The Visitor (39) 

The Visitor (39)

Ka and Harchwee
By The art Master

“A Kaleidoscopic, Biblical edifice towers gauntly before the squinting eyes of uncounted and unaccountable hordes. The Beast within is unseen, unheard, but they still squint, shade their eyes from the burning sky, to see He who Comes, to glimpse the explosion of ice and death…” (A famous author)

The sun is weak and watery. The black bladder of the sun seems to be always setting in insipid array over the plains of Ka, Harchwee and Toons.

One such plain is in Harchwee, unmapped by those topographical flunkeys in Lancaster, dubbed the Plain of Beyondo by some undiscussed tomes beside me now and the Shift of the Infinite Steps by others. As I draw nearer, the third part of my novel unfolds before me, each nook and cranny of its story, all the dark corners (chimney-corners, kyphotic angulations, forked and furcated crossways, hook-nosed cusps, V-shaped crutches, akimbo zigzags) of its narrative intricacies, every labyrinthine and mazy catacomb of its tortuous tale.

dream wending to its ending
crosspath bending
around the fingers
of the fingerpost
reaching paths that ask
the way away to themselves.
noisy pylons and sexy fences
border the way to the way
that leads to the Plain of Steps
a mere moaning mileternity
from the dry sea
and thankless is your badcome.
dream blending
through creepish crossways
and dim and dimming dingles
if you are deaf
turn left
or you are dead!

silent Plain
perching over the arid waves
once a clifftown
where its denizens
did shade red eyes
from the forking sky to the fore
and the screeching streets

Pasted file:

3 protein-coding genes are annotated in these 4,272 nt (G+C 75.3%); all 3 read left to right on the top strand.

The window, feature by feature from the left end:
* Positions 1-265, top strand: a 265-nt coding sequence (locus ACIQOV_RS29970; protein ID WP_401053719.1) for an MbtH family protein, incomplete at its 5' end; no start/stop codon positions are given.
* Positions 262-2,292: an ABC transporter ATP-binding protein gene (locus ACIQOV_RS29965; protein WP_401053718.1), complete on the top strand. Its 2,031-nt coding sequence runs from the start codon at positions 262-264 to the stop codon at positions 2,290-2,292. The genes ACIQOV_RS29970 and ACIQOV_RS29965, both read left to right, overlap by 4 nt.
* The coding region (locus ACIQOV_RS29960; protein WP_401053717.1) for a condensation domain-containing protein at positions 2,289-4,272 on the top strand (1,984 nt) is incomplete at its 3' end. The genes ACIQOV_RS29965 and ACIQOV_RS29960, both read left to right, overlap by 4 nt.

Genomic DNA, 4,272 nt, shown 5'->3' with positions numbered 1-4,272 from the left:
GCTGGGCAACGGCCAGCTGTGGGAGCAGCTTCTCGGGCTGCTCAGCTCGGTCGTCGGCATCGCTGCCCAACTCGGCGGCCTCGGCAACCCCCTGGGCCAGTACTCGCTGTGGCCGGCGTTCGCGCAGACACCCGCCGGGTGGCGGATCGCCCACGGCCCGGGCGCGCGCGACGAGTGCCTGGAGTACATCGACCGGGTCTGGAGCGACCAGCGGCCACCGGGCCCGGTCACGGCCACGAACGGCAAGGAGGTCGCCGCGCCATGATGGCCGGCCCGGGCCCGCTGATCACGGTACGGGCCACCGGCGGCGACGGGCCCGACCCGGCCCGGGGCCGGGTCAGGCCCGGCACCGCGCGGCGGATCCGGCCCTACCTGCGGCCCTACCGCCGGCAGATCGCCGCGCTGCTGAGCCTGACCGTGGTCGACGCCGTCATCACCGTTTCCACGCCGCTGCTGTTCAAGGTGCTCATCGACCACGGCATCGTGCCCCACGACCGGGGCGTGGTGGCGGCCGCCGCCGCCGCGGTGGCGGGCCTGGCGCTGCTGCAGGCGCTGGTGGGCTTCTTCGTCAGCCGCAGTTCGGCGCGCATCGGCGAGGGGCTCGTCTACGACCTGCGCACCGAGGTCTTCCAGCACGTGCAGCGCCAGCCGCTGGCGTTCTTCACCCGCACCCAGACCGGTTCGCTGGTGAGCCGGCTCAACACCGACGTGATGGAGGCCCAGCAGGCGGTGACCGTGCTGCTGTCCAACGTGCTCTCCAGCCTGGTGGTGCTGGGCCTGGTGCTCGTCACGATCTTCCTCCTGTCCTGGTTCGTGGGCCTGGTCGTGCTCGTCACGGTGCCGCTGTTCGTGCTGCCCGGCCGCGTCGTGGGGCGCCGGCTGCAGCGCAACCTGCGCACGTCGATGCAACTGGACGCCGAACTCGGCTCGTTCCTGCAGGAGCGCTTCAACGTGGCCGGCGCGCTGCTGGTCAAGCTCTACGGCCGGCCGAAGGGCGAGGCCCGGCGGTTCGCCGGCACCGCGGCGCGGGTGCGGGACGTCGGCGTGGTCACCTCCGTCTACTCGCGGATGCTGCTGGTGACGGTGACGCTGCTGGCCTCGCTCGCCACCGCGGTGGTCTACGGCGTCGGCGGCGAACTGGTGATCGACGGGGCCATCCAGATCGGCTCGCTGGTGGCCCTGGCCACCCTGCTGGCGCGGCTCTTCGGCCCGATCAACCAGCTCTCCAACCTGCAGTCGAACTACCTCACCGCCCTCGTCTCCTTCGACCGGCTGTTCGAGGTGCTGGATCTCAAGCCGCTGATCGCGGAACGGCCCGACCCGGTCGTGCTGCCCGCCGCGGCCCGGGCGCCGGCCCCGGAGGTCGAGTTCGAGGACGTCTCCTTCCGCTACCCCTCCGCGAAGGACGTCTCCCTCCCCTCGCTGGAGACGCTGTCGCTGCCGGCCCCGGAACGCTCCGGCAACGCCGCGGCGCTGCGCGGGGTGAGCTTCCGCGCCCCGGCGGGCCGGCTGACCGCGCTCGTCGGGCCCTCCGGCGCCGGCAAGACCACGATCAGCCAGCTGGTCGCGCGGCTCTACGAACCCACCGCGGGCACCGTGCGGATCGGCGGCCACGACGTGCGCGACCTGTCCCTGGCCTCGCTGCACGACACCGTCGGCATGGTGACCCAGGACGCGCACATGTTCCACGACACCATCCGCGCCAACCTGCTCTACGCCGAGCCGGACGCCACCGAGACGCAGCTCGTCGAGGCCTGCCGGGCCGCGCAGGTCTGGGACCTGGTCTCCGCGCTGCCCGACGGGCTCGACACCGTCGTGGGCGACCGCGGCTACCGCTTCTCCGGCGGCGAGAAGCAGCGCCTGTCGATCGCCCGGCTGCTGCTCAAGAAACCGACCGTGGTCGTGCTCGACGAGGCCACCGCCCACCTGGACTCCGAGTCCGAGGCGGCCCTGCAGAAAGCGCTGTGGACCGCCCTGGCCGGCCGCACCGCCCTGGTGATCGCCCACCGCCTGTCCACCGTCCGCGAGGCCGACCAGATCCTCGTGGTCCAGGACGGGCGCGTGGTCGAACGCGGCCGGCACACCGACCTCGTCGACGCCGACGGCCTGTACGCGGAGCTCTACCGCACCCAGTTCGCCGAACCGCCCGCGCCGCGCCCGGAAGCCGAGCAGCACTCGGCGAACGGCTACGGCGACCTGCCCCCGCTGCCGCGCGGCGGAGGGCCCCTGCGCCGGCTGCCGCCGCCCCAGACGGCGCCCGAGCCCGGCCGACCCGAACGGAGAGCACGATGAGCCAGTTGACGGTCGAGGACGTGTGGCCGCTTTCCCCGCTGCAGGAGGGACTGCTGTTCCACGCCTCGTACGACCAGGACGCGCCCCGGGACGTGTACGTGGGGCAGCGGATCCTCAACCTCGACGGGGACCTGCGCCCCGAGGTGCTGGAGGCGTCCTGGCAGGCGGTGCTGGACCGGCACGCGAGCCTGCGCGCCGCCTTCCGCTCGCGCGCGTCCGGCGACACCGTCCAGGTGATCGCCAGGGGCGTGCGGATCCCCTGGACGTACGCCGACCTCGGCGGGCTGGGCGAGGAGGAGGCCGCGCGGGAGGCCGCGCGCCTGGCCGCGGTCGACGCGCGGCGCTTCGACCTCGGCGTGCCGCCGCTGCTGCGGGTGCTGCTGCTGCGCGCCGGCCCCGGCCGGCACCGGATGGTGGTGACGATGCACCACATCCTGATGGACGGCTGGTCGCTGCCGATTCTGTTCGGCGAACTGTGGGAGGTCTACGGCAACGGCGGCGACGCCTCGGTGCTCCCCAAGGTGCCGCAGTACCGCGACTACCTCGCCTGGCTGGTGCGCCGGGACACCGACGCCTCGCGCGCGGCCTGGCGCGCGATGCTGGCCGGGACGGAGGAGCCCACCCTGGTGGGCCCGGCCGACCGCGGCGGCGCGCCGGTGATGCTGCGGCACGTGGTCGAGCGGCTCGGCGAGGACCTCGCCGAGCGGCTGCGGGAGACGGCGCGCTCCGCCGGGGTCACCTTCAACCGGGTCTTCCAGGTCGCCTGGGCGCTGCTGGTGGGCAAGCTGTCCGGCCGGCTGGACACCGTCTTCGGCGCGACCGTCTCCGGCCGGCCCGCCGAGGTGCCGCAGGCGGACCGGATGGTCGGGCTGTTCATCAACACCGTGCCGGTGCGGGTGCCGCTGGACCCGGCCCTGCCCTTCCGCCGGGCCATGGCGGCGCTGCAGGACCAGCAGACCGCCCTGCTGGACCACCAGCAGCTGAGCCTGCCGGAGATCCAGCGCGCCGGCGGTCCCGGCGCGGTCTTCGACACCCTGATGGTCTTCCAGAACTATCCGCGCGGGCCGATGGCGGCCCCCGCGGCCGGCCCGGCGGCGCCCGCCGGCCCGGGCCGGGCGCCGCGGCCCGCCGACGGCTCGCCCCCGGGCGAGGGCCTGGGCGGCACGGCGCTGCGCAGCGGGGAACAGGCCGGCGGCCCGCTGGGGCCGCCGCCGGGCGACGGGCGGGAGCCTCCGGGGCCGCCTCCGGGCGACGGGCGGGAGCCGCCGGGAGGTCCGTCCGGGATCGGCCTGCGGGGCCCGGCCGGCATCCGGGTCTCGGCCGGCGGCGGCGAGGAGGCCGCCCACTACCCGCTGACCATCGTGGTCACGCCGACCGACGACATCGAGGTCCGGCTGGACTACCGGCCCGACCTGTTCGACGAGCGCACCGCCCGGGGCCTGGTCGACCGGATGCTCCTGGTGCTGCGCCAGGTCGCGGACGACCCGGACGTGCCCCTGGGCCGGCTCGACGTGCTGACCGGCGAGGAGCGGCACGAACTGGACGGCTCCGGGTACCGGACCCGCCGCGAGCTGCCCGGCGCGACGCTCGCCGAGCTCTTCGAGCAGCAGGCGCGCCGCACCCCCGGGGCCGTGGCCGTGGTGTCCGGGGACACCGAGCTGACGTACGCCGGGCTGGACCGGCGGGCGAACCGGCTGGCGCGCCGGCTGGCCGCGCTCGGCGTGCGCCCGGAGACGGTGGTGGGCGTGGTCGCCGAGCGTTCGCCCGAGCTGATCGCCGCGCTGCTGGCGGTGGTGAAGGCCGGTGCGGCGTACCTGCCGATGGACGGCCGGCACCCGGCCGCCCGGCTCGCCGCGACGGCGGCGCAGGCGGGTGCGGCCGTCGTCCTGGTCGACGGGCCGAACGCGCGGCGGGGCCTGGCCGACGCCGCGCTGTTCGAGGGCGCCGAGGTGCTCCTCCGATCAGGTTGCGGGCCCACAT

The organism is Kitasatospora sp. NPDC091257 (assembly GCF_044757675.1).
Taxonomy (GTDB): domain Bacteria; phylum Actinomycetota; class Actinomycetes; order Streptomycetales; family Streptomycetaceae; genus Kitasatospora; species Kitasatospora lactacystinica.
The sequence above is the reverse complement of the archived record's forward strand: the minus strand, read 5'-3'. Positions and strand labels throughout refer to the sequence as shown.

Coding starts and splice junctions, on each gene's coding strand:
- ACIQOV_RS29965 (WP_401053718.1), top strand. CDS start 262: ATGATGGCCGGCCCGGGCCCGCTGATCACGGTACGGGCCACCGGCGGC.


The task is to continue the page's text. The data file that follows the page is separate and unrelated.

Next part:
to the hind.
bind your sheaves!
weave your thatch
as thick as summer growth!
for lo! The winter winging crow
wings of wind
and beak of flaming fork
skin of darkest sin!

dream ending
its crosswork toppling
from stitch to stitch
clifftop tipping
into the dying sea.
how could they appreciate
that you came
through crosswinds
on screaming feet
to save them from this end?
how can you express
the words
that even now are dimming
on your bleeding lips?
how can you?
the crow’s on you
and the crowd’s a crew
of sunken craft
of novels and suppurating crosswords.

The Shift of the Infinite Steps is a plain beneath the bruised sun of Harchwee; it is a plain of non-Euclidean, Escherine, non- and pseudo-geometrical, promiscuous, indiscriminate, untopographical steps. As far as my eye can see, there are the ups and downs of steps and stairs, ladders and runged gradients, calibrated hills, scalar ramps, graded dips, hierarchical slopes and skewbacks, herringbone escarpments…

As far as my eye can see is this nightmare of endless steppery. Some lead down, some lead up, but none join each to each or seem not to do so. Therefore, my considered conclusion is that both the going up and the going down are perfectly pointless. A problem with no solution for the mountaineer or alpinist. A descriptive impossibility for the careful writer or the careless hack.